1623 saw the publication of one of the most famous books in the English speaking world without which, many of Shakespeare’s plays, including Macbeth, Twelfth Night and Julius Caesar, would have been lost. Published seven years after William Shakespeare’s death, it was primarily the painstaking work of two of his actor colleagues, John Heminges and Henry Condell, both of whom are buried at St Mary Aldermanbury, in the City of London, where their memorial can be found.
The Memorial of John Heminges and Henry Condell in the City of London. Creative Commons
The Folio format was a highly prestigious and expensive publication, with each sheet of paper folded just once, creating a very large book. The finished copies contained over 900 pages, including dedicatory verses by Ben Johnson and a long dedication by the editors to William Herbert, Earl of Pembroke and his brother, Philip Herbert.
Shakespeare’s First folio. Creative Commons
It also features the famous engraving of Shakespeare by Martin Droeshout, a relatively young artist, probably working from an existing portrait, but who has given us the iconic image of Shakespeare with shiny bald head and slightly wonky haircut.
It is thought that a bound copy would have sold for £1 and that there were around 750 printed. The printer was William Jaggard and son, Isaac, official printers to the City of London and whose print shop address was ‘The Half Eagle and Key, Barbican”. The book was published in November 1623, excellent timing, as modern publishers know, for the Christmas rush!
Of those, 235 are known to have survived. Occasionally long forgotten copies are unearthed; as recently as 2016 in the private house of Mount Stewart on the Isle of Bute and in 2014 in a public library near Calais, France. In 2022, in the most recent sale of a privately owned First Folio, a copy sold for over £2 million at Sotheby’s.
Shakespeare’s First Folio. Public domain
For 2023, there are many exhibitions displaying copies of the First Folio in locations around the UK. The Shakespeare Birthplace Trust have an exhibition at New Place, Stratford upon Avon; The National Maritime Museum has a copy belonging to Dulwich College on display and, of course, the British Library. Many others will be on show in Birmingham, Manchester, Dublin, Glasgow, Edinburgh and Leeds, to name but a few.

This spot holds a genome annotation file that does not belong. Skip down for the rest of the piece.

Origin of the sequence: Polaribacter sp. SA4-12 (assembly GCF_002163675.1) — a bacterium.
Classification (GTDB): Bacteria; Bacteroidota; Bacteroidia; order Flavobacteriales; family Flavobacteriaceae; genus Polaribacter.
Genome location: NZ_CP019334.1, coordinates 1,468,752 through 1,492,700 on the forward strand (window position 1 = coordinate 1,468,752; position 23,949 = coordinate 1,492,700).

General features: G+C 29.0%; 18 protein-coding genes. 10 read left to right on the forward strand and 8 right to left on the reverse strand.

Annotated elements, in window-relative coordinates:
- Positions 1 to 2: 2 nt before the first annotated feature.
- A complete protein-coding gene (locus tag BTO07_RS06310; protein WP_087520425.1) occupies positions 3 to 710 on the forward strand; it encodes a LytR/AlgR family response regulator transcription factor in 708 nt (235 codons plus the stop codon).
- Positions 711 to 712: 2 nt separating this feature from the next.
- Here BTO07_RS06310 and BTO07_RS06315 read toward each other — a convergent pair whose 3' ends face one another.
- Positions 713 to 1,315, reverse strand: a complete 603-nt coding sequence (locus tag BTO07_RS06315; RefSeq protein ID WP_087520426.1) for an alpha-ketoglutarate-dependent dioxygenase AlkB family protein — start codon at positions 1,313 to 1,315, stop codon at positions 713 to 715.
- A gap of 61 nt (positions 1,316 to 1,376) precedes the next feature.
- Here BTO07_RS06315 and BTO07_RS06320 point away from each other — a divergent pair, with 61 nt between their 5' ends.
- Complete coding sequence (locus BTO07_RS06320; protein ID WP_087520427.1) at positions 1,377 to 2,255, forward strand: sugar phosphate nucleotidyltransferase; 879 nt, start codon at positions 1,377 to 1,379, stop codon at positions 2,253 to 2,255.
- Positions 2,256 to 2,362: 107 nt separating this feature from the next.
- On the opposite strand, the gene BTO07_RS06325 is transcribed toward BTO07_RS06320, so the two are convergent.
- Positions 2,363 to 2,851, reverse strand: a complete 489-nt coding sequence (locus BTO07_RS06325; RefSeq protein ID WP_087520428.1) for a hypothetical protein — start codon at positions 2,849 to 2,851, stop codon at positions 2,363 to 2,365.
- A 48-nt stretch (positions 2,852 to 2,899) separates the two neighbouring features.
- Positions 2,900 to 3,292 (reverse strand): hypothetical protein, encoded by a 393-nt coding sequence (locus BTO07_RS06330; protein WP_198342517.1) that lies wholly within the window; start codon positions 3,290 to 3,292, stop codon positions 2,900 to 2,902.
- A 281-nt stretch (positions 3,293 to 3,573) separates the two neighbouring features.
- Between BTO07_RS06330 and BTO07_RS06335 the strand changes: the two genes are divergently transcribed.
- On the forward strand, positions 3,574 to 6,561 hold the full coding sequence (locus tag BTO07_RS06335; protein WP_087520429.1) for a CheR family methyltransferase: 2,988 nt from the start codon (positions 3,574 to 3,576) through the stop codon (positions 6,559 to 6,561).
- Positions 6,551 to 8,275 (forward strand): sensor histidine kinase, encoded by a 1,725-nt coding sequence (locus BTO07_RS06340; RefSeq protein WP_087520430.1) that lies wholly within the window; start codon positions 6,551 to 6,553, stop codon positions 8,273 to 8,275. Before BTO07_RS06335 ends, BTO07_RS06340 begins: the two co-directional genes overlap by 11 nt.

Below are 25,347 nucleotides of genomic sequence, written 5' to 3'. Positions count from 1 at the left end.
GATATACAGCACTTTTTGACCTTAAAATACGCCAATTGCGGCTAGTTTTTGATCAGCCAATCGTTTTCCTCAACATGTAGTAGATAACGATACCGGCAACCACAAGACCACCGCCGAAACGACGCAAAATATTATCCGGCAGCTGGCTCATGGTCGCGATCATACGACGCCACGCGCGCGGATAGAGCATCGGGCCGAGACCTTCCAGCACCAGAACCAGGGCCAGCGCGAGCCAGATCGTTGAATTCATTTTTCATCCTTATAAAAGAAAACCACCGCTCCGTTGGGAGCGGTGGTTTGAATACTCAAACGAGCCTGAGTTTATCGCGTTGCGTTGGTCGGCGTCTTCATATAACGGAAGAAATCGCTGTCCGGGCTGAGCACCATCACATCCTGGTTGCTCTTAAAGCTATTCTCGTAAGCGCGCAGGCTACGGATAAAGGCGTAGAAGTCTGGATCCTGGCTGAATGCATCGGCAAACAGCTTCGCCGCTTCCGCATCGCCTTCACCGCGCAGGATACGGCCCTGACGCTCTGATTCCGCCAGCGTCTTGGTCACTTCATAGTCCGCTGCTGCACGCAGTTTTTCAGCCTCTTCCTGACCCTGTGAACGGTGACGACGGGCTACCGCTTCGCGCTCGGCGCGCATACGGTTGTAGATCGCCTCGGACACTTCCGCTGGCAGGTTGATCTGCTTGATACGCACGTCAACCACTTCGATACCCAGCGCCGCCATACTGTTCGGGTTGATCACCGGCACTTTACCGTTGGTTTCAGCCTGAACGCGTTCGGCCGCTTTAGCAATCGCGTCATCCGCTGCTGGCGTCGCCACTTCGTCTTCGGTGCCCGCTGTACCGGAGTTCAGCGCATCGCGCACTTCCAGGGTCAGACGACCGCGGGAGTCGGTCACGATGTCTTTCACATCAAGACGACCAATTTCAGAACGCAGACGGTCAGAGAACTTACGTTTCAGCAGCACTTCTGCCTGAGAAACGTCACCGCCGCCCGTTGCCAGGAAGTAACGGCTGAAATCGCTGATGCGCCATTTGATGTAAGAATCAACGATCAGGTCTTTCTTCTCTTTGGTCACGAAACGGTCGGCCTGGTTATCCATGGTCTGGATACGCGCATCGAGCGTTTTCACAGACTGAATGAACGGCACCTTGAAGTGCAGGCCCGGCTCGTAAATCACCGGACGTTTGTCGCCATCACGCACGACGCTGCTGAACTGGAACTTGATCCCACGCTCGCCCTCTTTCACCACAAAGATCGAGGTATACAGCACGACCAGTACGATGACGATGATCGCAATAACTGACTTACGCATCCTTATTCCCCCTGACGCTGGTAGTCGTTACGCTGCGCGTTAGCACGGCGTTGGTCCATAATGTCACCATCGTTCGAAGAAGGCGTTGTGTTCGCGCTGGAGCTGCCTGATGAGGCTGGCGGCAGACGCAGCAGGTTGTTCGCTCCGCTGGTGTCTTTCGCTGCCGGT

An excellent website dedicated to celebrating and commemorating the processes and people involved in the publication 400 years ago has been set up: www.folio400.com It includes a list of places displaying original first folios, in order of their geographical distance from the site of Jaggard’s print house. The closest, at half a mile away, is in the Guildhall Library, and the furthest, at 11,386 miles, is Auckland Libraries, New Zealand!
About the Author Helen Smith is a Heart of England professional Blue Badge Tourist Guide. Helen offers private guided tours of her home region which includes iconic cities such as Oxford, Stratford upon Avon, Warwick, Worcester and Birmingham, as well as the Heart of England’s stunning countryside and its quaint villages. She has a particular expertise in Shakespeare’s life and works and delivers talks to students at the Shakespeare Centre in Stratford upon Avon. Her specialist tours include Stratford upon Avon and Shakespeare, Oxford, Cotswold villages, gardens, literary sites, TV and film locations, Arts and Crafts Movement, Methodism, architecture and industrial heritage. She has a specialist endorsement to guide in Windsor and Eton and she also has training in describer tours for visually impaired people. To find out more about Helen and to book one of her tours click here